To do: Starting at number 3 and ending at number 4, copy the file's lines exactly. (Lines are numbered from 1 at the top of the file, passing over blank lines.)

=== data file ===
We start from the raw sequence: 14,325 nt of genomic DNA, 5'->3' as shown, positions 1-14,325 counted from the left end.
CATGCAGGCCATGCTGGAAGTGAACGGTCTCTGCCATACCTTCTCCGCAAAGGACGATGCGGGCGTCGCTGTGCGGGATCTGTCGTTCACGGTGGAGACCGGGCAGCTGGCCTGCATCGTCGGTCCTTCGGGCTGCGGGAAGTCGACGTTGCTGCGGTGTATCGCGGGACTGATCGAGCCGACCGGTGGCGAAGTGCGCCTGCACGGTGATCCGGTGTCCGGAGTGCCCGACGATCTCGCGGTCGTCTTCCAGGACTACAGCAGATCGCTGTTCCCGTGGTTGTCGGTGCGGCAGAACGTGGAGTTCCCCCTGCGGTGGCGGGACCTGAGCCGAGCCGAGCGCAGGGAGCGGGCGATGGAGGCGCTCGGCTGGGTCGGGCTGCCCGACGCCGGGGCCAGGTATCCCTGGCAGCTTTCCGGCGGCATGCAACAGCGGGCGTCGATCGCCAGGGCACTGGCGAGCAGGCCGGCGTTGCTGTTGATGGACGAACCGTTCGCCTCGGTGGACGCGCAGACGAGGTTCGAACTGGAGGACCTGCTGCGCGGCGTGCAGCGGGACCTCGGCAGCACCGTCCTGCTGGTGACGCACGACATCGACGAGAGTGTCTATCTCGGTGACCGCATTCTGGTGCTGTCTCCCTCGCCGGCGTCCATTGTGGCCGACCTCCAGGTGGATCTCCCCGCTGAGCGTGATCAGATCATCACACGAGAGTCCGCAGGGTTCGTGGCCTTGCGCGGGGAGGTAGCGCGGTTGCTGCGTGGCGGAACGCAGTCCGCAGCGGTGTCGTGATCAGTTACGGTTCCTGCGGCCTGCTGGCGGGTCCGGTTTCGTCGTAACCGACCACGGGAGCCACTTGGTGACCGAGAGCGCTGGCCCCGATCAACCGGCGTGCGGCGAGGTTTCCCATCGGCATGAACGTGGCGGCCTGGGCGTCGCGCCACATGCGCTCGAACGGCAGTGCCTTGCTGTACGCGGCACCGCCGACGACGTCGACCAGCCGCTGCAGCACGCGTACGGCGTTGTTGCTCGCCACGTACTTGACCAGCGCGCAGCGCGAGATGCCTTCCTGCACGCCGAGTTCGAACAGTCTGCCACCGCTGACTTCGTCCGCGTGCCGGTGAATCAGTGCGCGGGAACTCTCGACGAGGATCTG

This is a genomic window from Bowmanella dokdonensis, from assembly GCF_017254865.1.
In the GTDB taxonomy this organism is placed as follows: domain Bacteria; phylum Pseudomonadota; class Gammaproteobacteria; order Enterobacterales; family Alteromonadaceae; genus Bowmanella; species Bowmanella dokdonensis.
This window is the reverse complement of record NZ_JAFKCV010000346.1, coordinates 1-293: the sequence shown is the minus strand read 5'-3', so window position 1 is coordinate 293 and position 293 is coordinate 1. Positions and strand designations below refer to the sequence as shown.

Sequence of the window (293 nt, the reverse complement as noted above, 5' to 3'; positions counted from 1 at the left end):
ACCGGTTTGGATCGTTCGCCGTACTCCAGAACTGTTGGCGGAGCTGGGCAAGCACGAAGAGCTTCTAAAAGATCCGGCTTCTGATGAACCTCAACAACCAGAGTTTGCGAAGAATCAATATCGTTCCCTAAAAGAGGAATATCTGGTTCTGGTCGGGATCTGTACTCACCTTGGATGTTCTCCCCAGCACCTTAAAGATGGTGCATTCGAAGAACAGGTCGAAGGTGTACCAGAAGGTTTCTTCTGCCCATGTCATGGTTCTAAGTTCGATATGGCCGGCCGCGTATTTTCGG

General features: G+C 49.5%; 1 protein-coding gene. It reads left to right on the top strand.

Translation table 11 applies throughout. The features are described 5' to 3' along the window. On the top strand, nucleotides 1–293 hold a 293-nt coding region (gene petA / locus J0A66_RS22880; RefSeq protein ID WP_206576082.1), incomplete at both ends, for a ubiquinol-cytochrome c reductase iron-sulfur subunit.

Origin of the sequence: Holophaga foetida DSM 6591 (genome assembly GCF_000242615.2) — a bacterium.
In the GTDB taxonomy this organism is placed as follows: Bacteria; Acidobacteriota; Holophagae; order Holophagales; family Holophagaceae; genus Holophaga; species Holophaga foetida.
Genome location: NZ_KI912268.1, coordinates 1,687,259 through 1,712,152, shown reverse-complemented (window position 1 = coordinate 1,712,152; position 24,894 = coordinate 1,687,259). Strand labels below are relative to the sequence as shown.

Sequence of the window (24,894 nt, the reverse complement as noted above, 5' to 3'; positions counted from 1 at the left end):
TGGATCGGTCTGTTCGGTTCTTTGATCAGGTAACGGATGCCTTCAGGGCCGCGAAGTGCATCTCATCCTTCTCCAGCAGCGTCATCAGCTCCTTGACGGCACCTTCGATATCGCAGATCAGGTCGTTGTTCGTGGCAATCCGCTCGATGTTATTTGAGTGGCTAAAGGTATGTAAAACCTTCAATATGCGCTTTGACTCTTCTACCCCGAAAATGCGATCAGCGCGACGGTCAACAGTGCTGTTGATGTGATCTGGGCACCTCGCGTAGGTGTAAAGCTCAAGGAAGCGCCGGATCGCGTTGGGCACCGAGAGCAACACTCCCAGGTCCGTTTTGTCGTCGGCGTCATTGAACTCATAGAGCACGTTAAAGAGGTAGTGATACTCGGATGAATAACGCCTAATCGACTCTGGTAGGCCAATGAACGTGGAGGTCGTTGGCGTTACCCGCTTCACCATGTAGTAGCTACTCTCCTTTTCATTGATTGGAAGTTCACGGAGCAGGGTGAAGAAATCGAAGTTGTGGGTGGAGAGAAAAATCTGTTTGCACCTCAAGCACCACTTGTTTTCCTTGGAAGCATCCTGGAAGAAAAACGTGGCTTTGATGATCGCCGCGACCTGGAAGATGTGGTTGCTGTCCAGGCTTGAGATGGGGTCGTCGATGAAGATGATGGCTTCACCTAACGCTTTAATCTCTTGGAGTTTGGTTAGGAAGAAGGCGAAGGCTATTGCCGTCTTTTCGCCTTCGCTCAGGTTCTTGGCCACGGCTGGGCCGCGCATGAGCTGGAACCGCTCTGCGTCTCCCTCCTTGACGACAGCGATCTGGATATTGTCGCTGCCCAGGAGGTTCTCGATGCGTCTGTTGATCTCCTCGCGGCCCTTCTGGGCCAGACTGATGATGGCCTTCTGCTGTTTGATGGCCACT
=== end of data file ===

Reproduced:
This is a genomic window from Bowmanella dokdonensis, from assembly GCF_017254865.1.
In the GTDB taxonomy this organism is placed as follows: domain Bacteria; phylum Pseudomonadota; class Gammaproteobacteria; order Enterobacterales; family Alteromonadaceae; genus Bowmanella; species Bowmanella dokdonensis.